Isa Genzken, Ground Zero, 2005, Installation view, Hauser & Wirth.

Isa Genzken's Sprawling Ground Zero with a Distinct Point-of-View

Isa Genzken, Windscreen 1, 2008, Glass, colour print (framed, wood), tape, metal, rubber, 68 x 148 x 38 cm.

Isa Genzken, Windscreen 2, 2008, Glass, colour print (framed, wood), tape, metal, rubber, 68 x 148 x 38 cm.

Isa Genzken, White Horses, 2008, MDF, mirror foil, tape, spray-paint, colour print on paper, 98.8 x 79.7 x 2 cm.

Isa Genzken, Me Dreaming, 2008, Aluminum plates, colour print on paper, fabric, spray-paint, acrylic, tape, plastic, cardboard.

 

Hauser & Wirth
196A Piccadilly
+ 44 207 287 23 00
London
Isa Genzken Ground Zero
April 3-May 17, 2008

Isa Genzken’s proposals exist in dialogue with the fantastical designs of Daniel Libeskind and draw upon the artist’s long-standing love affair with America’s breathtaking cityscapes and all pervasive culture. With their glitzy, seductive surfaces, slim rectangular forms and frenetic energy, her works betray a fascination with the skyscraper. Earlier works such as Fuck the Bauhaus. New Buildings for New York make explicit Genzken’s preference for the rigours of Miesian geometries and expensive materials over Germany’s more drab socialist experiments. New York represents a vital source of energy that she returns to again and again and which is intrinsically related to what she does: “To me New York has a direct link with sculpture.”

Genzken presents a new body of work that is displayed across the Piccadilly gallery; including the main gallery and mezzanine, as well as the American Room on the top floor which has been out of bounds for several years; and continues across the road in Swallow Street. At the exhibition’s core is a presentation of Genzken’s long-awaited architectural proposals for Ground Zero, the twenty first century’s most historically significant site. These proposals take the form of architecturally induced sculptures produced in consultation with a specialist team of engineers to ensure that each model can be realised to the approximate scale of the World Trade Towers. Running contrary to official designs, Genzken envisages buildings with a social purpose — a church, hospital, car park, disco, memorial and shopping centre. The emphasis being on community projects that might help emotionally regenerate the site, as opposed to office buildings or the kind of structures one might find in Dubai.

Not unlike the Manhattan skyline, Genzken’s structures are audacious and alluring in equal measure. They are shimmering and metaphorical, exquisitely physical yet aptly perceived as miniature representations of the world in which we live. Consisting of brightly coloured fabrics, outdoor parasols, sheet steel, mirror tile, saccharine photographs of animals and a plethora of household chintz, Genzken’s output is ultimately precarious: a hedonistic concoction in which clashing elements congregate and collide. Lurid swathes of vinyl, spray-painted toys and vandalised sofas conspire to simulate a contemporary environment in which the paraphernalia of modern living become unlovely harbingers of a violent new order. Benjamin H. D. Buchloh recently observed that Genzken’s work emits "an aesthetic of rupture, rubble, and architectural fragments."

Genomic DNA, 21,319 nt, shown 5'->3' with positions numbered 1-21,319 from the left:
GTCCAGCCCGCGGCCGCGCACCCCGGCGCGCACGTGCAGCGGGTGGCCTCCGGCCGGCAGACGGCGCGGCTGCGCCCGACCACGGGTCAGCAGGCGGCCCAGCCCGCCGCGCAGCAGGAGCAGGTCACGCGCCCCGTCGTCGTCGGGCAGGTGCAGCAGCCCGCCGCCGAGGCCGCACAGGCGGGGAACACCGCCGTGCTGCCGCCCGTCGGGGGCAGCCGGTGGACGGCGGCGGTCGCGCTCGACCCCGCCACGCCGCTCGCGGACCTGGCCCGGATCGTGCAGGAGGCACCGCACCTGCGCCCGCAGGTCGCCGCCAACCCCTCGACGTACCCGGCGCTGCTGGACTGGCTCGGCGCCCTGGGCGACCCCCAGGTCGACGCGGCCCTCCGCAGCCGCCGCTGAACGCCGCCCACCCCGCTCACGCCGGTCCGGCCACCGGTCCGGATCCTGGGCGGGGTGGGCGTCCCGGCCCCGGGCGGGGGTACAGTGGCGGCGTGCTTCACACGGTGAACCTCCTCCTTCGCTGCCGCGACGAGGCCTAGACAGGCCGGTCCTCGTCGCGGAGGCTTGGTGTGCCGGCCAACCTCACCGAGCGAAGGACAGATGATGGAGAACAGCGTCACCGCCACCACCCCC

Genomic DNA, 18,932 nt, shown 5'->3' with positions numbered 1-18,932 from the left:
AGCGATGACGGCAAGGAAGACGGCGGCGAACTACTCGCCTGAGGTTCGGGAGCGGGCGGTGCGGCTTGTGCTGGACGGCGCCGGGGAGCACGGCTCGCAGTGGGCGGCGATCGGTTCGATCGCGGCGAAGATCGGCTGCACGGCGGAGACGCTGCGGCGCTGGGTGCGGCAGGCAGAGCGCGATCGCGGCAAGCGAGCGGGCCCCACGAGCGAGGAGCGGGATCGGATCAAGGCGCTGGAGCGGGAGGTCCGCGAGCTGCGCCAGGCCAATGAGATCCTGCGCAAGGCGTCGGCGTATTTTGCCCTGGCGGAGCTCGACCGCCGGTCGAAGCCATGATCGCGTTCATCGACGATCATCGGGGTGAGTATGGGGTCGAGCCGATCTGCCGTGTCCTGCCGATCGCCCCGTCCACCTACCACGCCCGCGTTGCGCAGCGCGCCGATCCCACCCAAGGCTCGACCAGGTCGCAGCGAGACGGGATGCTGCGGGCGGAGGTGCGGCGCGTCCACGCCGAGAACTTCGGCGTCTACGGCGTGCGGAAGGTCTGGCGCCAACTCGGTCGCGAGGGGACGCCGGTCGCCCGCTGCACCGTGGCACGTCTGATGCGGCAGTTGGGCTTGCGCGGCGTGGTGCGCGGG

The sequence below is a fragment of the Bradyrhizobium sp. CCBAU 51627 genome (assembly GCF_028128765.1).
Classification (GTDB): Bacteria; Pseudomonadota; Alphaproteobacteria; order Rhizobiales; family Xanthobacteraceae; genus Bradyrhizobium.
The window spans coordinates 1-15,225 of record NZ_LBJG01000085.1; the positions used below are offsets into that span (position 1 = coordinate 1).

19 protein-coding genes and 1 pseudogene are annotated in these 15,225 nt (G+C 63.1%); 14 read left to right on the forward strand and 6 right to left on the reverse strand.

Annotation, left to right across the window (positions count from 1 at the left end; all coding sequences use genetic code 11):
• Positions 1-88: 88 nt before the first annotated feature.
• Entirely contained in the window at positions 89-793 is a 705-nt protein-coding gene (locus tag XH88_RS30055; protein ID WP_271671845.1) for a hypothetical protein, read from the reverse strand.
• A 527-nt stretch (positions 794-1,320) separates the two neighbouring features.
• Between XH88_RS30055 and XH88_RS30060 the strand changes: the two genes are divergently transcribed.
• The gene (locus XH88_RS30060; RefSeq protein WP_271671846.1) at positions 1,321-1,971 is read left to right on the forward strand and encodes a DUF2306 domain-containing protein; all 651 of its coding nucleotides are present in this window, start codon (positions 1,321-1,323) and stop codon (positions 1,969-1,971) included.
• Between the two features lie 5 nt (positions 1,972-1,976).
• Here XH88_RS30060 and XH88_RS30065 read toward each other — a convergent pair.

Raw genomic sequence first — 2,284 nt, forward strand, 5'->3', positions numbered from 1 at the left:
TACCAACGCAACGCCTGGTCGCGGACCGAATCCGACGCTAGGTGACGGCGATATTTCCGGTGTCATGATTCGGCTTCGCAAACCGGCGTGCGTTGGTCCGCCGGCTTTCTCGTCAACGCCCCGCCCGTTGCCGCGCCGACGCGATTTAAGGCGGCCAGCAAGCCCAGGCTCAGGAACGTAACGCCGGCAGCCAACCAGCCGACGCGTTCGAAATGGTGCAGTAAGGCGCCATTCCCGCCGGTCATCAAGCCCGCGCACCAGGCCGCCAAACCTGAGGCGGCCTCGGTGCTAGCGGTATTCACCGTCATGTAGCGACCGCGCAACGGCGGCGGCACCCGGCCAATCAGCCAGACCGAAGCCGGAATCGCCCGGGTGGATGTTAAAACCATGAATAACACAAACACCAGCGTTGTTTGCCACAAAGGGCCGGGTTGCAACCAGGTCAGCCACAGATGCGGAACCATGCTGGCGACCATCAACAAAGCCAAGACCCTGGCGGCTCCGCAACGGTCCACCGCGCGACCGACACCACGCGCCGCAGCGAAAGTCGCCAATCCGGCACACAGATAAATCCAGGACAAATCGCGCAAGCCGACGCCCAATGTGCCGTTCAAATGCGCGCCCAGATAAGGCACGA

In recent years, Genzken’s work has become increasingly imbued with a political and symbolic urgency. In Oil, her installation for the German Pavilion at last year’s Venice Biennale, splendour and misery, euphoria and disillusionment were interrelated. One of the most controversial and celebrated shows of the Biennale, Oil was considered to be the best exhibition of 2007 by several artists in Artforum including Elizabeth Peyton who described it as 'devastating and poetic, concisely capturing the beauty and tragedy of the world we live in. That Genzken finds a way to make such huge statements in an abstract, nonliteral way while creating magically beautiful objects is monumental.'

Isa Genzken was recently chosen by Monopol magazine as the world’s most important artist. For over thirty years she has developed a radically variegated career that refuses to let the viewer know what to expect. She was born in 1948 in Bad Oldesloe, Germany and studied at the Kunstakademie Düsseldorf whose faculty included Joseph Beuys, Bernd and Hilla Becher, Benjamin H. D. Buchloh and Gerhard Richter. She became known in the 1970s for a series of long, sensual structures she called 'Ellipsoids' which took the language of minimalism and made it curved. At a time when there were few successful female sculptors in Germany she showed at the influential Konrad Fischer Gallery, exhaustively adopting a succession of inimitable artistic idioms. Genzken has had solo exhibitions at major museums and galleries around the world. In 2007 her work featured for a remarkable third time in the ten-yearly Skulptur Projekte Münster and she represented her nation at the Venice Biennale. Genzken lives and works in Berlin.

An artist’s book focusing on the Ground Zero sculptures will be available from the end of April. Isa Genzken. Ground Zero will feature essays by David Bussel and Benjamin H. D. Buchloh and is published by Steidl Hauser & Wirth.

In tandem with her exhibition at Hauser & Wirth London, Isa Genzken will also be showing from April 4-May 25 at Between Bridges, 223 Cambridge Heath Road, London, E2 OEL.

Isa Genzken,piderman, 2008, Paper, dried plant, fabric, stuffed animal, plastic, spray-paint, acrylic, shoes, tape, 269 x 67 x 108 cm.

Isa Genzken, Ground Zero, 2005, Installation view, Hauser & Wirth.